Ex-CEO yet to pay all money he owes DHB
A former health board chief executive who resigned over unauthorised spending has yet to repay all the money he owes.
The Waikato District Health Board, where Dr Nigel Murray was employed for three years, says it does not know where he is.
However lawyers acting for him said he paid back a sum to the DHB before an investigation into unexplained spending began in July and was awaiting confirmation of the outstanding amount.
The board accepted Murray’s resignation on October 5 “on the basis that he repays all outstanding amounts”.
An investigation into his expenses found he spent more than the $25,000 agreed for his relocation from Canada to Hamilton when he took the $560,000-a-year job in July 2014. The independent inquiry also identified other “unauthorised expenses involving potential financial breaches of the chief executive’s obligations”.
The Herald understands those breaches involve unauthorised spending of public money on travel and accommodation for two women.
The amount owed was less than $50,000, according to the DHB.
It would be a month on Thursday since Murray’s resignation was announced and no more money had been repaid, a DHB spokeswoman confirmed.
“He has not fully reimbursed the costs and we are currently liaising with his lawyer to recover the costs.”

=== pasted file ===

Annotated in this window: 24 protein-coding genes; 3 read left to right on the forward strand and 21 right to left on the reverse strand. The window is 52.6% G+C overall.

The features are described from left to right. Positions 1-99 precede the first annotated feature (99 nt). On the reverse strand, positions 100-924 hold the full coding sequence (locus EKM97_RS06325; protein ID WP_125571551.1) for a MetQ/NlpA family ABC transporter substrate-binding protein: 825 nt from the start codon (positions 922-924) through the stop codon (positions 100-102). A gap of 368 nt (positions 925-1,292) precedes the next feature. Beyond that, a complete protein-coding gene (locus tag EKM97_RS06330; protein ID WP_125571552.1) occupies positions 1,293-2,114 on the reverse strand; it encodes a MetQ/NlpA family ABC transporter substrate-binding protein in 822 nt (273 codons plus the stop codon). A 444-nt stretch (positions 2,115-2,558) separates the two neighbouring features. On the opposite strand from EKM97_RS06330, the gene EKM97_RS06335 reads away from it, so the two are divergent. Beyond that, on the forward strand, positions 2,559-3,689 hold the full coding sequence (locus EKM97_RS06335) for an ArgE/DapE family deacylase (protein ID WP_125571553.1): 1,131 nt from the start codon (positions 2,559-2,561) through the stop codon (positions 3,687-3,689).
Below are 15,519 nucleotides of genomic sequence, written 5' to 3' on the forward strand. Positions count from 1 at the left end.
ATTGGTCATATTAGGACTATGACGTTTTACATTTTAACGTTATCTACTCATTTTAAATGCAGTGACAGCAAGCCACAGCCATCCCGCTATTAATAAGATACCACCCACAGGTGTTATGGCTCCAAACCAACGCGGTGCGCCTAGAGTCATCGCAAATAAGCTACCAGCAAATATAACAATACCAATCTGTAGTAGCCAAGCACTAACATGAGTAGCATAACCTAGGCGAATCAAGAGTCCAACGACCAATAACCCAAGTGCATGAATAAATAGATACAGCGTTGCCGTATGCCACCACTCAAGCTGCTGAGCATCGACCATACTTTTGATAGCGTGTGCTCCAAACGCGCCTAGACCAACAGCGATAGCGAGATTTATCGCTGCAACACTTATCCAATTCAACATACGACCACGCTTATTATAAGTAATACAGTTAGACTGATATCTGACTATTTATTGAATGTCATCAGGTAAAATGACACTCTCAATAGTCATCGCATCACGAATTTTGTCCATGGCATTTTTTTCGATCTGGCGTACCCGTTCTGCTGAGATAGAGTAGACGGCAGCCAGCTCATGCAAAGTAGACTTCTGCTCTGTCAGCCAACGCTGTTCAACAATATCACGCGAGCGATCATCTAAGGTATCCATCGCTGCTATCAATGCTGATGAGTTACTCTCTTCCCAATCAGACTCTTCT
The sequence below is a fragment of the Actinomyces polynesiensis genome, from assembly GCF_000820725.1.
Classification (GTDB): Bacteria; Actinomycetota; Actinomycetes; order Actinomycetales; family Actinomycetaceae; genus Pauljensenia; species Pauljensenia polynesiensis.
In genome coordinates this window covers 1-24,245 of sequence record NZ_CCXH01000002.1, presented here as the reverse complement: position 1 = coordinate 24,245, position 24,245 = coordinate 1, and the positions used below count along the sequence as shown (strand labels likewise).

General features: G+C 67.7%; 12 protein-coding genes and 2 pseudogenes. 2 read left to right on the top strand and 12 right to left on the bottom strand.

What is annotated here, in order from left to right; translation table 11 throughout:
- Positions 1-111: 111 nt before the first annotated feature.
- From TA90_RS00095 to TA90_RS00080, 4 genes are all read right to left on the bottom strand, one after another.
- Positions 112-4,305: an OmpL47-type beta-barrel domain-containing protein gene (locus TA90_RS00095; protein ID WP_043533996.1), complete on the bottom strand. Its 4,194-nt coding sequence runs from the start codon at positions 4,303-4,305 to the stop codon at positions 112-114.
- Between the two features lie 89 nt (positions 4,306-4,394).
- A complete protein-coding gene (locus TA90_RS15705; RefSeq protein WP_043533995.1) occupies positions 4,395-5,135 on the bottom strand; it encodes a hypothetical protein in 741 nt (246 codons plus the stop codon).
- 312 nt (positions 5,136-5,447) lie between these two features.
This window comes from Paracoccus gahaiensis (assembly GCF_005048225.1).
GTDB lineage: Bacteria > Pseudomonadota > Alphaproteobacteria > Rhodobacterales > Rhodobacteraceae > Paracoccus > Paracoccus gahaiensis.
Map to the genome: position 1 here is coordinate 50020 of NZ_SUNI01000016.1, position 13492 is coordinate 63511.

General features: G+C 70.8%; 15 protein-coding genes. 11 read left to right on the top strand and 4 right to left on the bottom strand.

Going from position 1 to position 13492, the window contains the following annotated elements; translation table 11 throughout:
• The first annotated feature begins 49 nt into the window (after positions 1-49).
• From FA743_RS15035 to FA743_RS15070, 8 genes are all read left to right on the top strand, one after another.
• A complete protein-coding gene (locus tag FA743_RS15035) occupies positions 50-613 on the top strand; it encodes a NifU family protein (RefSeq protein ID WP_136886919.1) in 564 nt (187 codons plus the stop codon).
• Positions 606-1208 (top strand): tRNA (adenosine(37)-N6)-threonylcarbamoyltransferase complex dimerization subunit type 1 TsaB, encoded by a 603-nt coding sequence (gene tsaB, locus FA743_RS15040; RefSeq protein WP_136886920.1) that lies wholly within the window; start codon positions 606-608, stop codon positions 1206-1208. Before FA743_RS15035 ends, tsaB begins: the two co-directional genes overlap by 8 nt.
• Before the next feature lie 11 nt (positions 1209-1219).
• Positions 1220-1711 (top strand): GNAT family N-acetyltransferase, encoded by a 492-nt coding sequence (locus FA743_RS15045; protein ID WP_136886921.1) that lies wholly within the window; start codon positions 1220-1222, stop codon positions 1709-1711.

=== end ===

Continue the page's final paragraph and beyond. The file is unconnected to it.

The spokeswoman would not divulge who Murray’s lawyer was due to “privacy reasons” but the Herald sent questions to the lawyer acting for him.
Calum Cartwright of Peter Cullen Law said when the matter was brought to Murray’s attention “prior to the commencement of the investigation by the DHB, Dr Murray deposited a sum of money with the DHB to cover this matter”.
Cartwright said the DHB was in the process of finalising any amount outstanding.
“Dr Murray currently awaits a final reconciliation of the amounts involved, so he can make good if there are any further payments required.”
The DHB said it did not have contact details for Murray and did not know if he was still in Hamilton.
Cartwright would not say if he knew whether his client was still in New Zealand.
Murray owns a house in the Tamahere suburb but his wife has said he does not live there with her.
New Zealander Murray grew up in Walton, a Waikato farming area, after his American doctor father took up work at Waikato Hospital.
Murray trained in the United States, and the Herald understands both the women identified in the investigation were Canadian.
The DHB spokeswoman said she was unaware of a timeframe for Murray to pay back the money.
He had received no payout when he resigned.
Murray’s resignation ended the investigation because it could not be completed “without the active input from the person under investigation”, a spokeswoman said.
Meanwhile, a briefing on the investigation findings, called for by the Ministry of Health following the Herald’s revelations that two women were identified in the report, was expected to be given by board chairman Bob Simcock this week.